Tuesday 29th April 2014
This is the nearest pub to Edinburgh Waverley station, yet despite its proximity it is not that easy to locate if you are a first time visitor. Please see directions below. Having made the ascent to its door you will be rewarded by a superb little boozer with excellent beer.
Despite its name it is only about one third of the way up the steps of Fleshmarket Close. In England a close would be a dead-end street or a Cul-de-Sac, if you like. Here it seems to describe an alleyway and is a common name throughout the city.
I try to visit this pub every time I am in the capital, not a difficult task really, given that it is so close to Waverley station yet this time it was a little different, as I was spending several nights in the city. This gave me the opportunity to relax in the knowledge that there were no trains to rush off to catch.
The pub is not big, possibly the smallest in the city. This night it looked very inviting as the light steamed out from the open door on to the stone pavement. If you look closely at the photograph above you will see the steps of Fleshmarket Close on the left that take you up to Cockburn Street in the heart of the Old Town. Fleshmarket Close actually continues further upward from Cockburn Street to High Street on the Royal Mile.
The Close gets its name from the meat market that was once to be found at the bottom. The alleyway itself was once home to a number of shops that sold all kinds of meat. A few still exist a bit further up the climb.
An unusual aspect of the Halfway House, if not unique, is that there is another pub on top of it. This is the Jinglin’ Geordie, not a bad pub yet nowhere as good as the Halfway House. Its entrance is further up the steps of the Close.
On entering the pub the bar counter is to be found on the left of the room with some a few bar stools along it. Opposite there are a few small tables. Past the bar and slightly around a corner you will found some more tables with fitted curved seating underneath the windows. The walls are covered with railway memorabilia in the form of signs, pictures and posters. There is a small television screen for showing sporting events and there’s also a Juke Box, not seen very often nowadays in pubs like this.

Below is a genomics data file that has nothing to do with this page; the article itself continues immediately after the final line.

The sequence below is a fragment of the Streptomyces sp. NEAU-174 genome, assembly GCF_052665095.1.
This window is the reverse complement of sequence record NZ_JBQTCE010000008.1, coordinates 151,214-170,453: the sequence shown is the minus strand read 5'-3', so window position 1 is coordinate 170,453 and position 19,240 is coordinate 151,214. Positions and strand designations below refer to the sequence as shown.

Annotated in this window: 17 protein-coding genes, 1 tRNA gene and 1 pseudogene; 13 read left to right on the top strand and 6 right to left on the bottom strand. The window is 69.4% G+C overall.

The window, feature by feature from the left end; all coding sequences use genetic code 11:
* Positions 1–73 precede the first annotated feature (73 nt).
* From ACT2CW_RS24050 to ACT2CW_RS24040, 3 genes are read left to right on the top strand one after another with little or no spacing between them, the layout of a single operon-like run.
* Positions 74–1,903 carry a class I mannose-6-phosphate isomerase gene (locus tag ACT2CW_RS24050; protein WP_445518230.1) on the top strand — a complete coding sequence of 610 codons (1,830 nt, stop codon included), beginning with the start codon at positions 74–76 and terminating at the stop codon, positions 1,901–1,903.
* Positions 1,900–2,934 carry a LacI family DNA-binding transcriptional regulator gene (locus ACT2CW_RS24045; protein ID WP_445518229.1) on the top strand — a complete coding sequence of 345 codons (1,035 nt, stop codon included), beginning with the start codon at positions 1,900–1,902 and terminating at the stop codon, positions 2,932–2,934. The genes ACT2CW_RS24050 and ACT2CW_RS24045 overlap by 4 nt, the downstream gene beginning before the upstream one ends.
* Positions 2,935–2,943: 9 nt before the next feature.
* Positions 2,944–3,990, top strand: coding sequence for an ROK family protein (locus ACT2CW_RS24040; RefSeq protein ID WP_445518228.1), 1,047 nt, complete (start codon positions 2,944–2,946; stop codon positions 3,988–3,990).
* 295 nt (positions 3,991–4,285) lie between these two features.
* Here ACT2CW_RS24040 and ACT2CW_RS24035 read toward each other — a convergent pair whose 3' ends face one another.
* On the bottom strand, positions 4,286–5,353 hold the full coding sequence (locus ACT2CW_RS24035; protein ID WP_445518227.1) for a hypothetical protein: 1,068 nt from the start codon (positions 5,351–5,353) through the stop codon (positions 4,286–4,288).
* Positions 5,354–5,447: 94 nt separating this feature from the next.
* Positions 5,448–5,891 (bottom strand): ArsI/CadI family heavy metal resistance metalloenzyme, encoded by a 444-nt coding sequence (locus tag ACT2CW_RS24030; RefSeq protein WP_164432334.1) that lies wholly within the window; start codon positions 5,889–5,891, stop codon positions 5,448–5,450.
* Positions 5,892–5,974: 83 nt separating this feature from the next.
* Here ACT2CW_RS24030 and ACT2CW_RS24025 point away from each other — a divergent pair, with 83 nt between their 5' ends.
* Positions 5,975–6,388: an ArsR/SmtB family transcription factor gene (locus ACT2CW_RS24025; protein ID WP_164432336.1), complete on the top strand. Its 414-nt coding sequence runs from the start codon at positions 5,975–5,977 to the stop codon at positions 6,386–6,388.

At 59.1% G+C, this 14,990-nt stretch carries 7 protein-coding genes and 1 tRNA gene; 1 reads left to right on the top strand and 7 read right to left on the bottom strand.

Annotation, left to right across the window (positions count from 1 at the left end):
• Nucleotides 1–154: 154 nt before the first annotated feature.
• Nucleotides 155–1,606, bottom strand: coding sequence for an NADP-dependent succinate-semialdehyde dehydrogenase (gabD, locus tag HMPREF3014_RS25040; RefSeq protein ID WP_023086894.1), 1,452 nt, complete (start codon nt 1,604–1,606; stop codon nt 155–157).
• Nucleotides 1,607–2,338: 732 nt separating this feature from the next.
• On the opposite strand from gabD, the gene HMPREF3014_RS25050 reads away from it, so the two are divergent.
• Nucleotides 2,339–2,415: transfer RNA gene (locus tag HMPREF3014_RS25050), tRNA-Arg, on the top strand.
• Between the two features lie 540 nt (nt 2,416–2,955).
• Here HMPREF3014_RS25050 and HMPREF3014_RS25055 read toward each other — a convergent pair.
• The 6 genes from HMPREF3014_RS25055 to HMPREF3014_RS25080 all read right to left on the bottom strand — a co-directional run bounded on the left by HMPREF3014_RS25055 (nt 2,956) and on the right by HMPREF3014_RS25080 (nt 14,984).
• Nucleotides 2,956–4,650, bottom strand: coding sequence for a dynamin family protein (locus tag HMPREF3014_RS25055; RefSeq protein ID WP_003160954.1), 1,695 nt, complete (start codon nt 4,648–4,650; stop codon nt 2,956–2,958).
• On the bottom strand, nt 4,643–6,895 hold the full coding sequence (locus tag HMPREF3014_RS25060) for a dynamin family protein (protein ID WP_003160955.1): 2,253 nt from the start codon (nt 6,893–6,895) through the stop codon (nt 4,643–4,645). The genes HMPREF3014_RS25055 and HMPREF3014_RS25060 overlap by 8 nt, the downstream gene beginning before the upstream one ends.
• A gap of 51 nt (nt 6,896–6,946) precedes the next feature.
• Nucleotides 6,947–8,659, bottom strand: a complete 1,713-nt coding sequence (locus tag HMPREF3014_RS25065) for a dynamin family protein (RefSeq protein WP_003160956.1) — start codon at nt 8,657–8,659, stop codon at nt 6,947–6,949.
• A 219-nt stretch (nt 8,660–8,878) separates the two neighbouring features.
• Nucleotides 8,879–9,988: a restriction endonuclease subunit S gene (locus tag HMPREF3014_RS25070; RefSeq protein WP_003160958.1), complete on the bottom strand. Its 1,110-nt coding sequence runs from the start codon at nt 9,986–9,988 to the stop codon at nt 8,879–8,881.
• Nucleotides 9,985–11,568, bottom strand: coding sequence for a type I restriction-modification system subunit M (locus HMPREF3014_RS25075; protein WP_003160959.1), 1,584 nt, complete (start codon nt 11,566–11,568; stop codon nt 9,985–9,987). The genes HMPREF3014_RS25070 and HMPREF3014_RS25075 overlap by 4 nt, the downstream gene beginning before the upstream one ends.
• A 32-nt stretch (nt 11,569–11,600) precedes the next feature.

While we don’t major heavily on food in BeerVisits, it is worth a mention here. The menu features traditional Scottish fare from highly respected sources and serves as a good introduction to the nation’s cuisine.
Normally offered is Cullen Skink, a chowder of cream, potatoes and smoked Haddock. Whilst on the subject of fish they also serve a Smoked Haddock and Cheese pie.
This fish comes from Eyemouth in Berwickshire and that county also offers the Black Boar sausages that are served with mashed potato and onion gravy. Another traditional dish is Stovies served with oatcakes. Stovies are a mixture of cooked beef in an onion and potato mash. And what Scottish menu would be without Haggis, Neeps and Tatties? A more modern touch is the various toasted Panninis available. Game is also offered in season.
This is first and foremost a pub and although it serves good food, it shouldn’t be regarded as a food destination. I say this as it is one of The Independent’s “50 Best Gastropubs” Gastropub it ain’t!
That’s more than enough about the food, so let me explain about the beer. There are four hand pumps yet there are no regular beers, although there are a few rules and a pattern emerges. You could expect three of them to be from small Scottish breweries, with one from the Northeast of England. Normally there is one dark beer with another being a session beer of 4.0% abv, or less.
This was the choice available on my visit:
Northumberland Brewery (Choppington, Northumberland) Firkin Hoppy (3.9%)
Houston Brewery (Johnston, Renfrewshire) Warlock Stout (4.7%)
Scottish Borders Brewery (Jedburgh, Borders) Heavy Nettle (4.2%)
Ayr Brewery (Ayr, Ayrshire) Hiphopopatamus (4.0%)
This was the only pub I visited that evening in Edinburgh, so I went through the card. All of the beers were in good condition and I enjoyed them all, even the Nettle beer!
The pub often has what they call in the USA: “Tap Takeovers”. It is when one single brewery supplies four different beers for sale over a weekend. There are also between 30 and 40 whiskies available, including some from closed distilleries.
Some readers of this piece may realise that Fleshmarket Close is the title of a novel by Ian Rankin, his fifteenth in the Inspector Rebus series. It was published in 2004 and once it was in paperback, I bought a copy of it at King’s Cross station on a journey to Edinburgh where I knew I was going to visit the pub. However, although some of the narrative was set in a pub, I couldn’t make any connections. I must re-read it.
In the summer there a few tables outside although I suspect not much light gets down to this location. It was CAMRA Edinburgh Pub of the Year back in 2009 and won more awards before that. It offers a 20p reduction on pints to holders of CAMRA membership cards. This pub is a must should be you be visiting the city or even if you have more than thirty minutes whilst connecting trains.
The Halfway House, 24 Fleshmarket Close, Edinburgh. EH1 1BX. Tel: 0131 225 7101
Open: Monday-Thursday 11.00-24.00; Friday-Saturday 11.00-01.00; Sunday 12.30-24.00
From the station you need to climb the steps to the long footbridge that crosses it from north to south. You exit on the south side (more steps involved!), then cross Market Street using the pedestrian crossing. The steps of Fleshmarket Close are now in front of you. Once climbing these, the pub is apparent on the right about one third up.
Waverley station has rail connections throughout Scotland, also to a great number of English towns and cities.